Take the problem of what used to be considered healthy competition, but in a close-knit Europe looks increasingly like duplication of effort, or fragmentation of research funds. "What do I mean by duplication? I mean the worry in the UK or Sweden or wherever that you are funding something that is really identical to something funded in Italy or whatever. Again let me use my background. The UK had the best dark matter experiment in Europe. So did France and so did Italy. Those cannot all be true. There is real suspicion that the money could have been spent better. And that is repeated many times across Europe. So how do we get that kind of visibility and transparency?"

Dark matter makes up more than 20 per cent of the universe. All the stars and all the galaxies account for only about 4 per cent of creation. More than 70 per cent of the mass of the universe is concealed in a phenomenon sometimes called dark energy, or quintessence, or antigravity: a force so mysterious that no physicist has any confidence that it will ever be understood. Most of the galaxies, however, are embedded in an invisible but massive substance known as dark matter, and most researchers believe that, sooner or later, they will begin to identify it. Professor Halliday's point is not that any one experiment is more likely to succeed; it is that to make the best of its intellectual effort, a European research council should have been able to consider all three projects, and endorse one of them. The challenge was to get the most money to the best scientists to produce the fastest and most effective research. "I suspect much talent in Europe does not have that kind of funding," he said.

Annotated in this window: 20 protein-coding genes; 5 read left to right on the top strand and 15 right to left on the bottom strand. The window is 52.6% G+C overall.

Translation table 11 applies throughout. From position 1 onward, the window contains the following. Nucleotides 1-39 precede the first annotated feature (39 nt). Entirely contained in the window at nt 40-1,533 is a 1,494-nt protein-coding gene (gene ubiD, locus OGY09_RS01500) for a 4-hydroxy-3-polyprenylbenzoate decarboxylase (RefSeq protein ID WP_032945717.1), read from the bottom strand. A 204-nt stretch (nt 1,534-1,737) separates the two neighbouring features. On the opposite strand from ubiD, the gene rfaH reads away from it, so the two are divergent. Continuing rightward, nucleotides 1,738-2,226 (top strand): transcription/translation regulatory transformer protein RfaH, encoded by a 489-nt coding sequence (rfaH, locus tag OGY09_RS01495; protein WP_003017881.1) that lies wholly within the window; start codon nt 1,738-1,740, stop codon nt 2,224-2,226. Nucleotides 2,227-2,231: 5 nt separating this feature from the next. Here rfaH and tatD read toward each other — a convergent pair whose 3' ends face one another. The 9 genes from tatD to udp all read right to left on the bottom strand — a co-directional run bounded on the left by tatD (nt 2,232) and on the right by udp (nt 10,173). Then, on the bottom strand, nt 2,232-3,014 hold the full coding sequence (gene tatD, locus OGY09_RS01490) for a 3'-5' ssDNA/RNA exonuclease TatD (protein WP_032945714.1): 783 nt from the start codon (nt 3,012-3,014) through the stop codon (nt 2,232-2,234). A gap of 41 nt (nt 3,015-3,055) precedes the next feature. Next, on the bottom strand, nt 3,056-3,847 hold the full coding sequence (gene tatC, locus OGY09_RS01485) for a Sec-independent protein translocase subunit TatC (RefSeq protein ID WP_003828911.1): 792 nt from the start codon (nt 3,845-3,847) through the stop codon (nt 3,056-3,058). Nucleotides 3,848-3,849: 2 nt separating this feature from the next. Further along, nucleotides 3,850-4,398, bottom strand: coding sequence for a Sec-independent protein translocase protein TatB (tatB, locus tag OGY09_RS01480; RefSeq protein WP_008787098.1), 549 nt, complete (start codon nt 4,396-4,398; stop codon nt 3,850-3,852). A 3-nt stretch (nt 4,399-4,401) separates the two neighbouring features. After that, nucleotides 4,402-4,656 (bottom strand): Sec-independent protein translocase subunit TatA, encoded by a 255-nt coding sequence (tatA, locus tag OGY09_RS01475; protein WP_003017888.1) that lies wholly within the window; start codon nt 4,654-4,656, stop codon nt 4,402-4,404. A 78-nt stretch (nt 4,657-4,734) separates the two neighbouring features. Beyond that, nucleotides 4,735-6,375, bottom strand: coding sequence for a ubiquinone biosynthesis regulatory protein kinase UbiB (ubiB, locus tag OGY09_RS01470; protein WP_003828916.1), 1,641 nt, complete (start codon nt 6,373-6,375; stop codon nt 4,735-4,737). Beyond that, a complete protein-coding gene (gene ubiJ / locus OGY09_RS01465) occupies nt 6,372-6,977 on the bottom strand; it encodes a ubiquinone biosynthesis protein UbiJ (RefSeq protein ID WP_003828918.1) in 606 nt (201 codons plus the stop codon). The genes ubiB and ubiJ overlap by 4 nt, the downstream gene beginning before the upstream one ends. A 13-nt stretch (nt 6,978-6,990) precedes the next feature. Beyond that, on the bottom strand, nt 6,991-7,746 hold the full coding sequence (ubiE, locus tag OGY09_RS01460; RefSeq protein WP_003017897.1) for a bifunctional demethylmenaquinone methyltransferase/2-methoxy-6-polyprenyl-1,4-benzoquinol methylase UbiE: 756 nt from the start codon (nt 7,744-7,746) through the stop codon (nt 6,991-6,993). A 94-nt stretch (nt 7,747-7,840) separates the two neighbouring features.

Colin Blakemore, an Oxford neuroscientist and until October head of the UK's medical research council, had a different set of questions about the new shape of scientific research in Europe. "One shouldn't lose sight of the broader goal: that integration and co-operation are not ends in themselves. They are mean to the greater benefit of science. Or are they always? Is it absolutely essential that to be successful in science Europe must have enforced trans-national co-operation? It is worth reflecting on that," he said.